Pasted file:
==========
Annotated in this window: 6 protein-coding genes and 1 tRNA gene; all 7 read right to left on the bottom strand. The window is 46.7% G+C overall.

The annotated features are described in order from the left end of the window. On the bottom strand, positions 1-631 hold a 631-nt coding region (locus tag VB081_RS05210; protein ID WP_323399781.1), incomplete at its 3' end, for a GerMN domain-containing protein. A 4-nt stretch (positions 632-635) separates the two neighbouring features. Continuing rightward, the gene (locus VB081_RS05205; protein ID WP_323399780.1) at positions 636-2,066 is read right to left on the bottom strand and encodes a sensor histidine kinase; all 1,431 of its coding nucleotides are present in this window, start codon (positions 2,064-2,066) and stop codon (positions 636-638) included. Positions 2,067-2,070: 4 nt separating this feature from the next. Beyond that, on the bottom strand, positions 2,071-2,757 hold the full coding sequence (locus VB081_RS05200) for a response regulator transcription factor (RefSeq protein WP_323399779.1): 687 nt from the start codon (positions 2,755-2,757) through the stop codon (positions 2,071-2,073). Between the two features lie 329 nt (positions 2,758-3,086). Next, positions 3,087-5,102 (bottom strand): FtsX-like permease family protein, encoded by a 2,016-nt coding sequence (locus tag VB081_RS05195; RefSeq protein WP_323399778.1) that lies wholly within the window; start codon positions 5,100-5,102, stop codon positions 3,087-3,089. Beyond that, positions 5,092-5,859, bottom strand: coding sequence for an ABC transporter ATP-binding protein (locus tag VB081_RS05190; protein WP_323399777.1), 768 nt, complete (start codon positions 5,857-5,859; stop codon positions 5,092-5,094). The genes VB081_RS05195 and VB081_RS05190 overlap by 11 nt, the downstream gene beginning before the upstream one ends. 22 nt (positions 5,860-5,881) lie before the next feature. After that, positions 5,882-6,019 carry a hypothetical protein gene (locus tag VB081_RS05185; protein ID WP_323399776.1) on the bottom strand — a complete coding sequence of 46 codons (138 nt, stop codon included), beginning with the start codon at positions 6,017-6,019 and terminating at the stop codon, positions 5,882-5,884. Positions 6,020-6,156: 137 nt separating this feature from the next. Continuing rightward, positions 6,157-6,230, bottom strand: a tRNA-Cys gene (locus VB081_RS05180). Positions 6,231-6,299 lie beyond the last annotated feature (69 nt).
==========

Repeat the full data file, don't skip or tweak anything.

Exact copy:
Annotated in this window: 6 protein-coding genes and 1 tRNA gene; all 7 read right to left on the bottom strand. The window is 46.7% G+C overall.

The annotated features are described in order from the left end of the window. On the bottom strand, positions 1-631 hold a 631-nt coding region (locus tag VB081_RS05210; protein ID WP_323399781.1), incomplete at its 3' end, for a GerMN domain-containing protein. A 4-nt stretch (positions 632-635) separates the two neighbouring features. Continuing rightward, the gene (locus VB081_RS05205; protein ID WP_323399780.1) at positions 636-2,066 is read right to left on the bottom strand and encodes a sensor histidine kinase; all 1,431 of its coding nucleotides are present in this window, start codon (positions 2,064-2,066) and stop codon (positions 636-638) included. Positions 2,067-2,070: 4 nt separating this feature from the next. Beyond that, on the bottom strand, positions 2,071-2,757 hold the full coding sequence (locus VB081_RS05200) for a response regulator transcription factor (RefSeq protein WP_323399779.1): 687 nt from the start codon (positions 2,755-2,757) through the stop codon (positions 2,071-2,073). Between the two features lie 329 nt (positions 2,758-3,086). Next, positions 3,087-5,102 (bottom strand): FtsX-like permease family protein, encoded by a 2,016-nt coding sequence (locus tag VB081_RS05195; RefSeq protein WP_323399778.1) that lies wholly within the window; start codon positions 5,100-5,102, stop codon positions 3,087-3,089. Beyond that, positions 5,092-5,859, bottom strand: coding sequence for an ABC transporter ATP-binding protein (locus tag VB081_RS05190; protein WP_323399777.1), 768 nt, complete (start codon positions 5,857-5,859; stop codon positions 5,092-5,094). The genes VB081_RS05195 and VB081_RS05190 overlap by 11 nt, the downstream gene beginning before the upstream one ends. 22 nt (positions 5,860-5,881) lie before the next feature. After that, positions 5,882-6,019 carry a hypothetical protein gene (locus tag VB081_RS05185; protein ID WP_323399776.1) on the bottom strand — a complete coding sequence of 46 codons (138 nt, stop codon included), beginning with the start codon at positions 6,017-6,019 and terminating at the stop codon, positions 5,882-5,884. Positions 6,020-6,156: 137 nt separating this feature from the next. Continuing rightward, positions 6,157-6,230, bottom strand: a tRNA-Cys gene (locus VB081_RS05180). Positions 6,231-6,299 lie beyond the last annotated feature (69 nt).